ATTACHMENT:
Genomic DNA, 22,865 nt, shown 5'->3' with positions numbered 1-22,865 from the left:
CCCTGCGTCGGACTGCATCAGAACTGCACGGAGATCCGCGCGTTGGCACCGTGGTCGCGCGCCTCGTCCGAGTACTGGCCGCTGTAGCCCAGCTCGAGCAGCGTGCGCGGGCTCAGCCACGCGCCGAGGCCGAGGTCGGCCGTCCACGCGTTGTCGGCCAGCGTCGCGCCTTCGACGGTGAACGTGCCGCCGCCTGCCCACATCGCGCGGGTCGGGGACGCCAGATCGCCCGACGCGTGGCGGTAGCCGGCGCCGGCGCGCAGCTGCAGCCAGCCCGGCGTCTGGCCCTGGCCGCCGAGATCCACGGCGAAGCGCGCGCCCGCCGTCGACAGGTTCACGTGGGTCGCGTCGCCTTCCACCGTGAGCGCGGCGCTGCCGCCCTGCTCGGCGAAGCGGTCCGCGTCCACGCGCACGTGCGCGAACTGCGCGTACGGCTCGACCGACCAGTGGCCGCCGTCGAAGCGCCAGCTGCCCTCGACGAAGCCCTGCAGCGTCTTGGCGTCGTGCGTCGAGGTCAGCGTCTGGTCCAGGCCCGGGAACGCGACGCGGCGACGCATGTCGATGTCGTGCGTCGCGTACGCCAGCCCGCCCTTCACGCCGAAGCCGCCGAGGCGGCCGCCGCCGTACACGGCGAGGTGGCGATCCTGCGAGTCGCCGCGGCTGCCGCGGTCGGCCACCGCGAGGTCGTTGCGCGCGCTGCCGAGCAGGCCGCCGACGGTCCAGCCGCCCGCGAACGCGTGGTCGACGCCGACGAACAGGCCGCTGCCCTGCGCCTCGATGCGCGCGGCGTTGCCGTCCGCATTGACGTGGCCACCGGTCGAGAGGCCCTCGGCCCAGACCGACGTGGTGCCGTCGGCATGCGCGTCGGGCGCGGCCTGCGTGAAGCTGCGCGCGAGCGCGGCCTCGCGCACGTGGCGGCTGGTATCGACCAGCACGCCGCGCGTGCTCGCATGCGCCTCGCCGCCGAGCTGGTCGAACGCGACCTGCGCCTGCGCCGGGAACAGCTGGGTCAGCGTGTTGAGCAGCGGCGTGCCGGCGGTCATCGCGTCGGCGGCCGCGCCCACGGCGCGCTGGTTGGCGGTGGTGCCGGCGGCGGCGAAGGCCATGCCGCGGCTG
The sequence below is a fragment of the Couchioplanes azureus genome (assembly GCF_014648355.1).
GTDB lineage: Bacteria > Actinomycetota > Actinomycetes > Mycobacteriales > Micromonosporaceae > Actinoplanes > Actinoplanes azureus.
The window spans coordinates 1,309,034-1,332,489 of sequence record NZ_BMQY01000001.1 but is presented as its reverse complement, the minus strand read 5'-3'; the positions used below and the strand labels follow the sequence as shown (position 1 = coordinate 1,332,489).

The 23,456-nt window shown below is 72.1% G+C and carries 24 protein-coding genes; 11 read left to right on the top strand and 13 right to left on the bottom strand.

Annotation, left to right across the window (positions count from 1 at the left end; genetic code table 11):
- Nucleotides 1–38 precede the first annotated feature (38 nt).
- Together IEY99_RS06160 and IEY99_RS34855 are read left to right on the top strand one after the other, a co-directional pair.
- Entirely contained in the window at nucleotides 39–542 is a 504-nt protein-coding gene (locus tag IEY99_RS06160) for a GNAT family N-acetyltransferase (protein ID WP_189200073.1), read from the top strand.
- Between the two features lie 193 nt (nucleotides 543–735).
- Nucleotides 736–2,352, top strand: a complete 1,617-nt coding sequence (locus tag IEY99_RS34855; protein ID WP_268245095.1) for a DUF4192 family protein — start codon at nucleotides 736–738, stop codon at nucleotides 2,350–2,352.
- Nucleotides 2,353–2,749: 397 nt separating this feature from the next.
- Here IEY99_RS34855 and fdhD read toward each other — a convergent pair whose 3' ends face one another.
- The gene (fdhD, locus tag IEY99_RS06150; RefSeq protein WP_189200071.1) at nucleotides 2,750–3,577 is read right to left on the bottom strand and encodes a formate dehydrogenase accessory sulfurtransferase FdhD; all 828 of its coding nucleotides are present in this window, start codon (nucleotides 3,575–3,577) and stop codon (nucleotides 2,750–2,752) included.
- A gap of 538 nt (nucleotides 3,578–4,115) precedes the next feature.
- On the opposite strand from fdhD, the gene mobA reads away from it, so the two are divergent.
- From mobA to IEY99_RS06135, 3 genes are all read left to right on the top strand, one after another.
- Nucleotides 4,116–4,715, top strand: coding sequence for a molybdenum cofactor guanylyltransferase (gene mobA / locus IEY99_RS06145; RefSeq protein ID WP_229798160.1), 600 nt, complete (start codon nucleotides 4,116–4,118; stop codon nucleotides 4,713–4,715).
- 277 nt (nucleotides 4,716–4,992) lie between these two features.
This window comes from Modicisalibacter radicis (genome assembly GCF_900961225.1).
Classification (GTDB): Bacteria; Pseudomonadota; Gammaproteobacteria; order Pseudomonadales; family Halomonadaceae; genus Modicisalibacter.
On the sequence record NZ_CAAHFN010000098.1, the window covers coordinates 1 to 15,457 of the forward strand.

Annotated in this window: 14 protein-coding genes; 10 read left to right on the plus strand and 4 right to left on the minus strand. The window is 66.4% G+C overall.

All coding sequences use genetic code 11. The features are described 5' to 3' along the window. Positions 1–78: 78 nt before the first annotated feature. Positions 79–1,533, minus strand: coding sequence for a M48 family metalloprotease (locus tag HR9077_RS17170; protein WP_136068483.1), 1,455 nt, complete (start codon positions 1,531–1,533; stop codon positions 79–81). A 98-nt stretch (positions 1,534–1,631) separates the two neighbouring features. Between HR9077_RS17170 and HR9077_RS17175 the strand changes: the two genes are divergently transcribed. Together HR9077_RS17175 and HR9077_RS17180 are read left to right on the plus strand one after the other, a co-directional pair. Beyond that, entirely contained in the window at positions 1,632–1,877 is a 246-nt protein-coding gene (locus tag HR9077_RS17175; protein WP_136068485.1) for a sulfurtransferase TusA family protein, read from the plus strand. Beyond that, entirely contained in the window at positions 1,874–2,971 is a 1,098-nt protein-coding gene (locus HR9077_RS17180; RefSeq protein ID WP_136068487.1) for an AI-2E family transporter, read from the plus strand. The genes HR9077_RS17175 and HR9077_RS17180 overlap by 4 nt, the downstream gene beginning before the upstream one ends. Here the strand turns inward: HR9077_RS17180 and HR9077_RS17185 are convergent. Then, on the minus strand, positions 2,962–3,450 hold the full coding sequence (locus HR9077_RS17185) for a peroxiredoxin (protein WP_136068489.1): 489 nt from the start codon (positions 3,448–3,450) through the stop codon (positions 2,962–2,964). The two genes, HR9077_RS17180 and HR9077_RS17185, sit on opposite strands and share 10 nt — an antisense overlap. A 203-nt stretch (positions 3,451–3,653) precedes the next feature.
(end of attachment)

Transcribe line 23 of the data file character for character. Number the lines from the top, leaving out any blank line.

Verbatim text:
On the sequence record NZ_CAAHFN010000098.1, the window covers coordinates 1 to 15,457 of the forward strand.